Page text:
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What is Glass?

Glass, an inorganic solid material that is usually transparent or translucent as well as hard, brittle, and impervious to the natural elements. Glass has been made into practical and decorative objects since ancient times, and it is still very important in applications as disparate as building construction, housewares, and telecommunications. It is made by cooling molten ingredients such as silica sand with sufficient rapidity to prevent the formation of visible crystals.

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A brief treatment of glass follows. Glass is treated in detail in a number of articles. Stained glass and the aesthetic aspects of glass design are described in stained glass and glassware. The composition, properties, and industrial production of glass are covered in industrial glass. The physical and atomic characteristics of glass are treated in amorphous solid.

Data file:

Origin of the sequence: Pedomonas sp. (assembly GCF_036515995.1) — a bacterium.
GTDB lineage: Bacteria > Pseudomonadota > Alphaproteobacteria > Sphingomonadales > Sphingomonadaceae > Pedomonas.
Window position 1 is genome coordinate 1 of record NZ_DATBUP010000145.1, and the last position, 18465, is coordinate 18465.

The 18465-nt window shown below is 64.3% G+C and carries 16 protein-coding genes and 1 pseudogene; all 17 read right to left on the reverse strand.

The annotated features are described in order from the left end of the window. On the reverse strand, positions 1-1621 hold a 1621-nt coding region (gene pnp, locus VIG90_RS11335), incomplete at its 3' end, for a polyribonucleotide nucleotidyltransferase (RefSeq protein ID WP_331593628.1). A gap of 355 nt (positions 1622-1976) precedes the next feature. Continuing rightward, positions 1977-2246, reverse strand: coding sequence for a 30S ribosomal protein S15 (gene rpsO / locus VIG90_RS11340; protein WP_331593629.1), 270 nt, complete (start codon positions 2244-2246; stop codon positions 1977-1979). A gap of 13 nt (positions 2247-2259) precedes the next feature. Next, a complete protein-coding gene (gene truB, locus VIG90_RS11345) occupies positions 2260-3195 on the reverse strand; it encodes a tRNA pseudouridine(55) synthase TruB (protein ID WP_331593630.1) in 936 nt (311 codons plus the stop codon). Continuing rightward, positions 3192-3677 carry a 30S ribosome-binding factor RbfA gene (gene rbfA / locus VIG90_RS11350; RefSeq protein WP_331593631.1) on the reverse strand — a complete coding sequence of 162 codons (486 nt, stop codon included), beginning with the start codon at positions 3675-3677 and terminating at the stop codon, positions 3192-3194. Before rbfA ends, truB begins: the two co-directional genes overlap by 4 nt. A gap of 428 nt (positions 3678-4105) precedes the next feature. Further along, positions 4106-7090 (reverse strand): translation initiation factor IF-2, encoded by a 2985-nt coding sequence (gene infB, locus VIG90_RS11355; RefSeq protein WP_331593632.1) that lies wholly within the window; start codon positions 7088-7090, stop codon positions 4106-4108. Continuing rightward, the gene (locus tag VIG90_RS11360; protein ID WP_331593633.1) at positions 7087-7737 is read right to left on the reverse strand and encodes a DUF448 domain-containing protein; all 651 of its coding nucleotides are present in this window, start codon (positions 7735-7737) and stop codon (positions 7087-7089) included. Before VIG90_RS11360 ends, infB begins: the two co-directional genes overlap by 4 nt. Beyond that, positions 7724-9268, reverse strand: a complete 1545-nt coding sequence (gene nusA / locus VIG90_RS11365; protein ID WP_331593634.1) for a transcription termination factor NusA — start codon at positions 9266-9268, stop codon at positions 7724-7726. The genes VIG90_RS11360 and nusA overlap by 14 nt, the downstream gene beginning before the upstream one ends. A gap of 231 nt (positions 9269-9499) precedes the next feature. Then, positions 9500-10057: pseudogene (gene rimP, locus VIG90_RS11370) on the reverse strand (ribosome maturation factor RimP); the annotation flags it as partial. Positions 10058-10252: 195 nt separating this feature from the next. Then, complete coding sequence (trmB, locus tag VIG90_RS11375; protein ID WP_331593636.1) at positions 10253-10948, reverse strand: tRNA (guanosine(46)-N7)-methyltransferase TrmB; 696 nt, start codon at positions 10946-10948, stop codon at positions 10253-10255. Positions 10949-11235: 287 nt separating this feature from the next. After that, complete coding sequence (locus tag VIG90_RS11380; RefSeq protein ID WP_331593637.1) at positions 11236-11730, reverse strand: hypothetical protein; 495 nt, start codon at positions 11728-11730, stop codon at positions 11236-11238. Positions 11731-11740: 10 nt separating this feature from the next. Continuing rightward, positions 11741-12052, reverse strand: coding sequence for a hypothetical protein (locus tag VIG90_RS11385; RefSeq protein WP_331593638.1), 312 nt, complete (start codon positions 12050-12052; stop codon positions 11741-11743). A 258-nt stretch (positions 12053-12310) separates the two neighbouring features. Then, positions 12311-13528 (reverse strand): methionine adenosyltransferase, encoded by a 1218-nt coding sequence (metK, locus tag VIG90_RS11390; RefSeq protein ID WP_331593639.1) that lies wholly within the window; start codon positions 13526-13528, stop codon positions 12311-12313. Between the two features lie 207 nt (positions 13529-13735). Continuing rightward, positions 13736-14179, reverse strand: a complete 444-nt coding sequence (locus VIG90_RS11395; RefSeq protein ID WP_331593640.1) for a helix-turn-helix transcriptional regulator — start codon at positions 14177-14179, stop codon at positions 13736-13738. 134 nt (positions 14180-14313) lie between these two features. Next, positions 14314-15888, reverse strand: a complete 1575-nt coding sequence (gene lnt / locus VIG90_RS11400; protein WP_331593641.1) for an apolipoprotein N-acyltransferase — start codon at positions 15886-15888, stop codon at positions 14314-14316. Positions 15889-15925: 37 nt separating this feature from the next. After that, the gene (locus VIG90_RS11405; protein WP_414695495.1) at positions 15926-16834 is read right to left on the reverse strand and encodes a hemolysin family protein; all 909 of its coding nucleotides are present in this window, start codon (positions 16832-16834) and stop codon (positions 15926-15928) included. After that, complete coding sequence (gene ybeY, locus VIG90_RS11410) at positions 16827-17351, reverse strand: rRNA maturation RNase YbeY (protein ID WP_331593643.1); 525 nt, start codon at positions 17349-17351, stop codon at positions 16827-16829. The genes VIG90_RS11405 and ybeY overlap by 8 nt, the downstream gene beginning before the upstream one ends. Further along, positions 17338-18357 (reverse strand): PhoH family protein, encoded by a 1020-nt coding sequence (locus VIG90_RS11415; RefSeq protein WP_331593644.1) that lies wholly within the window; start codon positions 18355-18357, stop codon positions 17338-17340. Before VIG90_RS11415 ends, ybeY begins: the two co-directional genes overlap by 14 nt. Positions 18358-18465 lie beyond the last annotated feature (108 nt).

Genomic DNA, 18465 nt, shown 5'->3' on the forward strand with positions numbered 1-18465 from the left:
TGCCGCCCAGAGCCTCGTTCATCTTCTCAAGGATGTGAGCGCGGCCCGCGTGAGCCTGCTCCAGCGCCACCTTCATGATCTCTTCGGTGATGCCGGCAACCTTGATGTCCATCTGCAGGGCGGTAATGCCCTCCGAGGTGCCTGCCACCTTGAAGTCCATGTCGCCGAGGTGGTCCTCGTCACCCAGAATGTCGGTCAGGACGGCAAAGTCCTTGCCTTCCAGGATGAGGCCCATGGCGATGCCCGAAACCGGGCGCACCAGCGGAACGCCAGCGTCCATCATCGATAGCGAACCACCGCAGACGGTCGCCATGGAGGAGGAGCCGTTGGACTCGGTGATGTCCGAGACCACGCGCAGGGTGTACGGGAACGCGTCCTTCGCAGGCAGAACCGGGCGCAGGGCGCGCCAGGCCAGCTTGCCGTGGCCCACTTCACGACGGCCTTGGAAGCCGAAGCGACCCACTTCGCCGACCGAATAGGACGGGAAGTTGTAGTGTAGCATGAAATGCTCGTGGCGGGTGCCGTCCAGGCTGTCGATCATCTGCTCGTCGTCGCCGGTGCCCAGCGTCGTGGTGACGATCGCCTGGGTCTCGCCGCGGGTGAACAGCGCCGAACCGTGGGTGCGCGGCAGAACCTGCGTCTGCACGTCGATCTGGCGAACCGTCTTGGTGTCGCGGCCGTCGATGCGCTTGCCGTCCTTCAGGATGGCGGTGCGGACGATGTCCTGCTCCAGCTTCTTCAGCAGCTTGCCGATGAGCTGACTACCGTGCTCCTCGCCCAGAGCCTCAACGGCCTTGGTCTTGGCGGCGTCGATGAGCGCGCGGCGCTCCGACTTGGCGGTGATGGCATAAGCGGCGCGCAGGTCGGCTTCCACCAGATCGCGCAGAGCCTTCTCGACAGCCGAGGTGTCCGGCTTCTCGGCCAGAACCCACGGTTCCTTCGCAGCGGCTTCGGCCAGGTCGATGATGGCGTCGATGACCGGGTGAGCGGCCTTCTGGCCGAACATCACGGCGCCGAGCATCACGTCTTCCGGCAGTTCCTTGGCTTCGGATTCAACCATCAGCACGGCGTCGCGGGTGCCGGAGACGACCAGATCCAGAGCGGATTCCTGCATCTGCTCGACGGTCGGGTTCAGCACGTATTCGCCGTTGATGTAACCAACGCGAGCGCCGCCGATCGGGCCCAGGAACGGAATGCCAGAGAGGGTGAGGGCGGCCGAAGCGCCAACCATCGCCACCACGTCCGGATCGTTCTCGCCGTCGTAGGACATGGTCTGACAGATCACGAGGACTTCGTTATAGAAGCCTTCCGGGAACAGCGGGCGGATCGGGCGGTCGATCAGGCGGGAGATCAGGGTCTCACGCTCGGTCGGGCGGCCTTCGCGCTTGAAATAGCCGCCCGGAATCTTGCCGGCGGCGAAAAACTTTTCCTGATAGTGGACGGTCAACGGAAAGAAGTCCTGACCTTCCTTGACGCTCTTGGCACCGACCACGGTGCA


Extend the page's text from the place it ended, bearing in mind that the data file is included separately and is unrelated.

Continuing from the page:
Types of glass

The varieties of glass differ widely in chemical composition and in physical qualities. They differ in terms of their chemical composition, the method used to produce them or their processing behaviour. Generally, they are categorised according to their chemical composition. A differentiation is made between

Silicate

Most glass is made with silicon dioxide as the primary ingredient. This is a category of glass known as silicate glass. As sand is mostly made of silicon dioxide, it is somewhat accurate to say that glass is made of sand. In fact, glass can occur naturally due to processes that superheat sand such as lightning strikes and meteorite impacts.

Soda-lime glass